Colonel Nathan Mayo

Contributed by: Billy Mayo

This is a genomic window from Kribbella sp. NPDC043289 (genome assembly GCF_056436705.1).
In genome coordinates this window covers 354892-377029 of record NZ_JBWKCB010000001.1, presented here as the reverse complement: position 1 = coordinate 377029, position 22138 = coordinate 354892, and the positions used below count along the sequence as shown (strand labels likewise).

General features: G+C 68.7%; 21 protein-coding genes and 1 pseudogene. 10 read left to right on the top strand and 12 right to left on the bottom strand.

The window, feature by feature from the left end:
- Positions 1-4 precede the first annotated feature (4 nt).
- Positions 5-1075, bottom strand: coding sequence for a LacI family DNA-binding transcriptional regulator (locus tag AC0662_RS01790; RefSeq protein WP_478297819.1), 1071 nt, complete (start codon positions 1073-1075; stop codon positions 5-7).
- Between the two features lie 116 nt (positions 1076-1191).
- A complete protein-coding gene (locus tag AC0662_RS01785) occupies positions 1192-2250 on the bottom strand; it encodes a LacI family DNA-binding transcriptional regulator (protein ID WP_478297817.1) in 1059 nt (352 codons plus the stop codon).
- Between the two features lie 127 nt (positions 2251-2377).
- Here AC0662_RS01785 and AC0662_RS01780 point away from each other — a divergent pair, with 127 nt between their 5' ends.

Colonel Nathan Mayo 1742-1811 From the “History of the Kehukee Baptist Association” published and printed by George Howard, Office of the Tarborough North Carolina Free Press in 1834. It was compiled by Joseph Biggs. Colonel Nathan Mayo was born 22 September 1742 in Halifax County North Carolina. Many of the occurrences of his life have not been handed down to us, but some are known from personal acquaintance. When the time arrived that “tried men’s souls” in the revolutionary struggle, he took an active part in contending for the rights of the colonies. He became an object of some solicitude to several of those favoring the oppressions of the day, and a plan was in agitation to remove him out of the way by putting an end to his existence. He was apprised by some of his religious friends of the secret schemes of his enemies, and thereby their plans were frustrated. He was often called on and readily obeyed in administering the laws of his state, and collecting its feeble defense against the enemies of his country. He judiciously served the people as a magistrate in the administration of justice, and afterwards as the representative of his county in the General Assembly of the State In a military capacity he served as a captain, major, and the commanding colonel of his county. He was not much or often out of his native county, in publicly defending the rights of himself and his fellow men, but was sufficient to prove with what alacrity he was willing to encounter danger for them. About the beginning of the revolutionary struggle he embraced religion, not from the sinister view, but from honest dictates of his judgement, and attached himself to the Baptist Church of Tosoit, in Edgecombe County, which church then had a branch at Flat Swamp, in Pitt County. That branch increasing somewhat, they petition the church for a dismission to form a constitution, which was granted. He was one of the constituent members. He took an active part to attending to her interests and was a very correct disciplinarian, and was often called on to officiate as moderator in the Kehukee Association. When the church at Cross Roads was constituted, he took a letter of dismission and became a member there., as it was more convenient to him. He served much in each church as a deacon, and as long as his mental faculties were retained. The subject of religion was his song. Although he did not often from the pulpit or stage address his fellow men on all the important subject of a preparation for a future state, yet at all times he would perform this disinterested act of love in a feeling manner. At last through age and infirmity he had to give over these public pursuits, and on the 14 March 1811, he departed this life beloved by many and his death regretted by all his numerous relatives and friends, and he no doubt has taken up his abode “where wicked cease from troubling and the weary are at rest”. (Reference: History of the Kehukee Association, pages 191 thru 193). Many descendants have joined the Daughters of the American Revolution under Col. Nathan Mayo as well as Ensign Joseph Pippin, His daughter Nancy married Micajah Mayo, Nathan’s oldest son. Col. Mayo mentions his sister Delilah then living under his roof. She never married and had a life estate on his plantation after his death. Nathan had a brother James Mayo that lived in Martin County also. His will was probated in 1780. His children were James J., Mary, Charlotte, Elizabeth, and Frances. Frances married Elder William Hyman, born 1773, died 31 Oct. 1861, minister of the Primitive Baptist Church of the Kehubee Association, in Martin County. Ms. Agnes Hyman Parrish of Baltimore, descends from daughter Frances and Elder Hyman. She has many records on both the Mayo and Hyman families. By his first wife, Julia Williams, b. 1747, d. 24 Mar. 1777, Nathan Mayo had four children, as follows: Micajah Mayo, b. 25 Aug. 1768, d. 2 Apr. 1821. Married first, Bithia Sherrod, daughter of John and Mary Sherrod. Married second, Nancy Pippin, daughter of Ensign Joseph Pippin and wife Lucretia C. Knight. Talitha Mayo, b. 28 Mar. 1770, d. 29 Sep. 1855, Married William Grimes, 19 Mar. 1795. William was the Grandson of John William Llewellyn. John Williams Mayo, b. 13 Apr. 1772, d. 3 Feb. 1825. Married first wife Catherine Sherrod, daughter of John and Mary Sherrod. In July 1812 he married second wife Nancy S.S.D. Coakley, b. 24 June 1790, d. 18 June 1865. Frederick Mayo, b 1774, d. 27 Dec. 1802. Married Susannah (Llewellyn) Mooring, (widow) b. 18 Jan. 1774, d. 24 Sep. 1815. For his second wife, Nathan Mayo married Elizabeth (Barden) Hyman (widow) in 1778. b. 1735, d. unknown. They had one child as follows: Nathan Mayo Junior. b. 1780, d. 27 Jan 1827. Married the widow of his brother Frederick; Susannah ( Llewellyn, Mooring,) Mayo, she was the daughter of Captain John William Llewellyn and his wife Mary Ball. According to some deeds in Edgecombe County N.C., Nathan Jr. seems to have lost or sold all the lands he inherited from his father. In the September term of court in 1824, “the lands of Nathan Mayo deceased were duly advertised for sale, this land being sold at public auction at the courthouse in Tarboro, where John Llewellyn Mayo was the highest bidder” Ref. DB 18-365. Nathan Mayo’s Services to his State and Country The first record we have of Nathan Mayo our ancestor, was his appointment as Justice of Peace for Martin County, NC., on 11 Jan. 1777 (see Vol. 15, page 693 and Vo. 23, page 996, NC State Records). During most of the time during the American Revolution War he was a member of the General Assembly of NC, representing Martin County. He was a member of the General Assembly held at New Bern, 14 Apr. 1778 (see Vol. 12, pages 549 and 656, NC State Records), and of the General Assembly held at Halifax, 19 Jan. 1779 (see Vol. 13, page 626, NC State Records). During the latter session he was on the committee to consider ways and means to supply the state with arms. (see Vol. 13, page 699, NC State Records), and also chairman of the committee to burn the old proclamation money (see Vol. 13, pages 705 and 729, NC State Records). In several of the volumes of North Carolina State Records will be found a record of his membership in the General Assembly, his votes, and committee assignments. Attention is called to the fact that he always upheld the Federal Government and Colonists. He was a member of the Convention held at Hillsborough, 25 July 1788, representing Martin County (see Vol. 22, pages 2 and 6 NC State Records). A record of his vote in favor of the National Constitution can be found in Vol. 22, page 25, NC State Records. He was also a member of the convention held at Fayetteville on the 3rd Monday of November, 1789. He was appointed Lieutenant Colonel Commander of the Revolutionary Forces, (see Vol. 22, page 272, NC State Records). He was a member of the Boundary Commission, (see Vol. 24, page 647, NC State Records). As further evidence of his loyalty and assistance to the Colonists in their struggle for independence, I cite a record in the Revolutionary Army Accounts of NC (see Vol. 14 page 93-1) which shows that in June 1778 he himself furnished guns for the use of the army. Also, in the same records will be found where he paid for numerous supplies furnished to the army. (see Vol. 7, pages 25-1, 44-4; Vol. 9, page 71-2; Vol. 11, page 94-1). Will of Col. Nathan Mayo This will was signed by him on 2 Dec. 1808, and probated in the May Term of Court in 1811. Ref. Edgecombe Co. Wills, Vol. VII, page 29. In the name of God Amen: I Nathan Mayo of the County of Edgecombe and State of North Carolina, being of sound and perfect mind and memory and in good health (Blessed the Lord) do make and ordain, publish and declare this and no other to be my last will and testament, in manner and form as following (Viz). Whereas my son Frederick Mayo deceased, without will, leaving a widow and two children by his wife and a natural son by the name of Asa Johnston, my will and desire is that the name of the said Asa Johnston should be altered to and be known by the name of Asa Mayo, and that by the name Asa Mayo, he should be considered as coheirs with and among the children of my son Frederick Mayo, deceased, and be entitled to share and share alike in my property, that may fall to the heirs of my said son Frederick Mayo, deceased. (Viz). John Llewellyn Mayo, Susannah Mayo, and Asa Mayo, in as ample manner to all intent and purposes as if the said Asa Mayo had been born to him said Frederick in lawful marriage. It is my will and desire that my tract of land and plantation in the Island of Coneto whereon my Negro man Arthur and others now live should be equally divided between the children I had by my first wife or their lawful representatives (Viz), Micajah Mayo, Tabitha Grimes, John William Mayo, and the heirs of Frederick Mayo, deceased, in such a manner as shall be to them or a majority of them most agreeable. I give and bequeath to Micajah Mayo my son a small tract and dividend of land comprehended between his own line and the line (a branch of the land I gave to my son Frederick Mayo, deceased, and one half the land I own on that side of the swamp), to be equally divided between him and the heirs of Frederick Mayo, deceased, to him and his heirs forever. The other half of my land on the East side of the swamp, I give and bequeath to the heirs of my son Frederick Mayo, deceased, (Viz), John Llewellyn Mayo, Susannah Mayo, and Asa Mayo. (By me so named for the same purpose to them and to their heirs forever). It is further my desire that if they cannot agree in the division of the above mentioned lands, that they should call on a few of their neighbors to assist them in that business. I give and bequeath unto Talitha Grimes my daughter, a small tract of dividend of land comprehended between a line beginning at Barfield and my corner tree from thence to the head of the muddy branch by way of Wolf Pit and William Grimes line all on one other tract comprehended between said Grimes line and a line beginning on the side of the mill pond and at the mouth of the first branch below the Barnes field, thence up that branch to its head, thence along a ditch to a pond, from thence down a little bottom through the Raines field and course continued to the run of the swamp, to her and her heirs forever. I give unto John Williams Mayo my son, that tract of land and plantation which I leased to Issac Cushing, deceased, comprehending all the lands between his comprehending the lands I purchased of Hearn and one half my new survey joining the said tract land Hyman, Howell, and Barfield & Co. I give and bequeath unto Nathan Mayo my son the tract of lands and plantation whereon I now live, together with one half of all lands I bought of Hearn and my new survey joining that of Howell, Barfield, John W. Mayo & Co., with the exception here after made, to him and his heirs forever. It is further my will and desire that my sister Delilah Mayo should find a home in the house wherein I now live for and during the term of her natural life, unless better provided for. I give and bequeath to my son Nathan Mayo all my fork land from the line which I have given to my daughter Talitha Grimes so as to include the whole of the land to my line on both swamps. I give and bequeath to William Hyman, son of my wife, three hundred dollars or a Negro of that value, either out of my home stock or purchased for that purpose as may best suit for conveniences. I lend unto Elizabeth Mayo, my wife, one third part of the house lands and plantation whereon I now live and a child’s part in all the rest of my property for and during the term of her natural life. It is my further will and desire that any of my stock of Negroes which I hereto lent to any of my children or may hereafter lend, at my death should be considered in the stock as if I had kept them in my own possession. It is further my will and desire that the lands which I purchased of Col. Arthur Staton and Zadok Staton be kept for the use of the mill. The rest of my property not already or otherwise disposed of , it is my will and pleasure, should be equally divided between all my children (Viz): Micajah Mayo, Talitha Grimes, John W. Mayo, the heirs of Frederick Mayo, deceased, and Nathan Mayo, or their representatives and I do further ordain, constitute, and appoint my sons Micajah Mayo, John W. Mayo, and Nathan Mayo, executors, to my last will and testament. In witness whereof I have hereunto set my hand and seal this second day of December One Thousand Eight Hundred and Eight. Signed: Nathan Mayo Signed sealed and delivered in the presence of us. John Llewellyn (X) Solomon Stallings (X) Edgecombe County, North Carolina-May Court 1811 The within last will and testament of Nathan Mayo, deceased, was exhibited into court for probate and was duly proven by oath of John Llewellyn and Solomon Stallings the two witnesses thereto. And the executors named in the said will were at the same time qualified thereto in due form of law. Ordered that the same be certified and the will recorded. Test: E. Hall, County Clerk <